Restrictions on Facebook and Twitter had begun the weekend of February 26-27 with internet speeds when accessing these platforms so severely limited as to render them unusable, prompting Russians to increasingly turn to the services vpn. Demand for VPNs increased during this week and on March 3 was over 750% above the benchmark

Our analysis of Russia’s Central Register of Blocked Sites shows that the Kremlin has blocked more than 1,000 war-related sites since the invasion, including the Russian-language sites of BBC News, Deutsche Welle and Voice of America.

Russian authorities confirmed on March 15 that they had attempted to block VPN traffic and would continue to do so.

In early March, Microsoft announced that it would suspend new sales of Microsoft products and services in the country due to the invasion of Ukraine and in accordance with government sanctions orders.

A few days later, Ukrainian Deputy Prime Minister Mykhailo Fedorov called on the company to do more and block access to its products in the region: During 10 days of war, Russia fired more than 400 cruise missiles at the Ukraine – kindergartens, hospitals and residential buildings were destroyed. Microsoft, Bill Gates, Satya Nadella, help us stop this – block Azure, Skype, GitHub access from Russia.

This month, Microsoft announced that it was making substantial cuts to its business in Russia, including cutting more than 400 jobs in Russia.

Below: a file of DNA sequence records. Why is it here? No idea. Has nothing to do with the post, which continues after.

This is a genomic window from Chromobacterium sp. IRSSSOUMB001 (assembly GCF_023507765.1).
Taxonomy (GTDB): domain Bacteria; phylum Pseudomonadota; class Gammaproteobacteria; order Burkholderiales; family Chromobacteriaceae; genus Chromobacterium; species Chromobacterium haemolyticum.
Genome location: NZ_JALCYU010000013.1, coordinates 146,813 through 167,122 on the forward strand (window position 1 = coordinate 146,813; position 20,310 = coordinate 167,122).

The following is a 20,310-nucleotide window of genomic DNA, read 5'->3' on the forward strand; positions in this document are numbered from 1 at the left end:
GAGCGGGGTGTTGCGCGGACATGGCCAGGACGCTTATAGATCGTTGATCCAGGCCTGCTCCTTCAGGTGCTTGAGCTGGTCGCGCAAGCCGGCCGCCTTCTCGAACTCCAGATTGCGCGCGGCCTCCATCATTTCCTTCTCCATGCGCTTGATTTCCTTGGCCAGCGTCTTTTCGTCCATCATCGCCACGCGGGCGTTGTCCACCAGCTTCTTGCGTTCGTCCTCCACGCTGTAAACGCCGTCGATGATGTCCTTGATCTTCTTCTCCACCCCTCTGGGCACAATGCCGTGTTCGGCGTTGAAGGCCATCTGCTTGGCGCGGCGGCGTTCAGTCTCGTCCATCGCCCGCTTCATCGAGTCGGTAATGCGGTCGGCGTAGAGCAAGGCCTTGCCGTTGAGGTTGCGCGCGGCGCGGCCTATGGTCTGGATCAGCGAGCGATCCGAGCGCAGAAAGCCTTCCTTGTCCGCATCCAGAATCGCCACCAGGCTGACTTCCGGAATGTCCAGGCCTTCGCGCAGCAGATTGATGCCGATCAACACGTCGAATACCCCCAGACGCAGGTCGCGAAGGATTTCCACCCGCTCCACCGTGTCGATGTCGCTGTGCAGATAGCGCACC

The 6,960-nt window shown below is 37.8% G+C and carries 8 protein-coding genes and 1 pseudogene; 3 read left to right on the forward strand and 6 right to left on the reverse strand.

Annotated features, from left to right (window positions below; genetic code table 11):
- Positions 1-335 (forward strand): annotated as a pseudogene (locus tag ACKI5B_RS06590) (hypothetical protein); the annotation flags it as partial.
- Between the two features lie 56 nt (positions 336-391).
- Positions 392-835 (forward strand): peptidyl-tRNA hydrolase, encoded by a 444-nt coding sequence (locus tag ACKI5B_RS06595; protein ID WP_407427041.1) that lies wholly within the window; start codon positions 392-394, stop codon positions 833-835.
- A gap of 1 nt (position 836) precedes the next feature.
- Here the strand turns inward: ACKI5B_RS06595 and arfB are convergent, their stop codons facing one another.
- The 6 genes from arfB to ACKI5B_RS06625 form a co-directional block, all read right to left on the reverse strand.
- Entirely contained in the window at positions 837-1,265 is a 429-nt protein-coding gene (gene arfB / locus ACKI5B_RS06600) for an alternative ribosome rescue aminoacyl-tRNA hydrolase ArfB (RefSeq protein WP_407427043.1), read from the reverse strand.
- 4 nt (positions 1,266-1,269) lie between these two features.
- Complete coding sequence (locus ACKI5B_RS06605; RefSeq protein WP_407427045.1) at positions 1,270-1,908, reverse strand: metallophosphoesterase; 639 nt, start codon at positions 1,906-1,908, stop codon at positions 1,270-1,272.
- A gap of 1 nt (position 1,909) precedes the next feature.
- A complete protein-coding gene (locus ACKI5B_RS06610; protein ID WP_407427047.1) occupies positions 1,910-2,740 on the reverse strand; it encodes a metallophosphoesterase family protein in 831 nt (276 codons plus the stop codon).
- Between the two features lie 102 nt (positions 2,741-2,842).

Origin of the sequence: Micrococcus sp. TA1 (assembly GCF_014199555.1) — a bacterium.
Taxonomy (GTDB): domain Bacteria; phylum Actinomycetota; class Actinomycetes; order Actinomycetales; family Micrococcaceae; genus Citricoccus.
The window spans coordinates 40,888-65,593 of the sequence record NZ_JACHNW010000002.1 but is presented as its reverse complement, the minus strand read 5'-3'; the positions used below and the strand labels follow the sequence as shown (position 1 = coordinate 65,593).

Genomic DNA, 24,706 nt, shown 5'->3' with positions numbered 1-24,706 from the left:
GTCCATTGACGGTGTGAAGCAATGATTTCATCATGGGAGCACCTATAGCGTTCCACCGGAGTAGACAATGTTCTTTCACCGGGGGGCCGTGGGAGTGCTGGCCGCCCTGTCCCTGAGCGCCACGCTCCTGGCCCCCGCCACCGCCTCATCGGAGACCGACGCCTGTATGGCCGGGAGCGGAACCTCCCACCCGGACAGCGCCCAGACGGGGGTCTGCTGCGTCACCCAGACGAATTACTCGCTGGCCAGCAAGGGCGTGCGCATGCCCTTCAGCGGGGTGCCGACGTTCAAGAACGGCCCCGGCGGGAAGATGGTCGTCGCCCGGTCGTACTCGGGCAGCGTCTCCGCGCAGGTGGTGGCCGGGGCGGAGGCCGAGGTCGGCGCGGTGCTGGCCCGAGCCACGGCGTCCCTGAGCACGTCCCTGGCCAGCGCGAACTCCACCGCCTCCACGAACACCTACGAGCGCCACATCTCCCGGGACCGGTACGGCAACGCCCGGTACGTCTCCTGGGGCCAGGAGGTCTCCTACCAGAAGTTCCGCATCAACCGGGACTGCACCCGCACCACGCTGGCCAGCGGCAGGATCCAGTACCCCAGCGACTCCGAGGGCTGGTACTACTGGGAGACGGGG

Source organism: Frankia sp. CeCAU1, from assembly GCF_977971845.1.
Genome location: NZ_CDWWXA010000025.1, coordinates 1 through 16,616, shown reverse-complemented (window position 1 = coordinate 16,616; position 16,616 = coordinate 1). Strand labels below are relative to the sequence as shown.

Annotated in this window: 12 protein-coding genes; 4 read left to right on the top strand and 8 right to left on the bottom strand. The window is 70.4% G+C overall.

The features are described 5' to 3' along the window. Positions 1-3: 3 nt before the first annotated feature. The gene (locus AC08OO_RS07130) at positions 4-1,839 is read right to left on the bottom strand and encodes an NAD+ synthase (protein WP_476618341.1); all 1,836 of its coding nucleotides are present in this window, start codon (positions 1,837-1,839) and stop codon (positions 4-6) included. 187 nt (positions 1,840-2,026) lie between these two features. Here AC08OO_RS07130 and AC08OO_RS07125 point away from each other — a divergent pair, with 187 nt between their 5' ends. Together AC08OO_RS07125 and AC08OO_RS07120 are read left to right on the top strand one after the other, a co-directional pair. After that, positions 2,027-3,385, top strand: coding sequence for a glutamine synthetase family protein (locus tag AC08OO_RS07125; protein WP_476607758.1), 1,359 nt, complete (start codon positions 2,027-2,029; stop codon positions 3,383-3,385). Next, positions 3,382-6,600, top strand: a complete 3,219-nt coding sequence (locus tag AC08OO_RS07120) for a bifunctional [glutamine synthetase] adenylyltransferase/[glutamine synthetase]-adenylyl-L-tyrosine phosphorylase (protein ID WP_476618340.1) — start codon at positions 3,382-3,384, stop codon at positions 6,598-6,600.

Federov has regularly urged big tech companies on Twitter to stop doing business in Russia. Many including SAP, Oracle, Dell, Sony Interactive Entertainment, AMD, Intel, Ericsson, etc. withdrew or drastically reduced their operations.

Here is an overview of what has happened in the computer sphere since February 24th.

The following companies have stopped ads or removed the ability to mount them in Russia:

  • February 25: Meta banned Russian state media from broadcasting advertisements or monetizing worldwide;
  • February 25: Twitter temporarily halted ads in Ukraine and Russia to highlight “critical public safety information”;
  • March 2: Snap paused ads on the Snapchat app in Russia, Belarus and Ukraine;
  • 3rd of March : Alphabet suspended all advertising in Russia, covering search, YouTube and publishing partners;
  • March 7: Apple suspended App Store ads in Russia;
  • March 10 : Google Play and YouTube have suspended editing features and payment services in Russia;
  • March 23: Google said he would not let YouTube channels, websites or apps sell war-rejecting ads.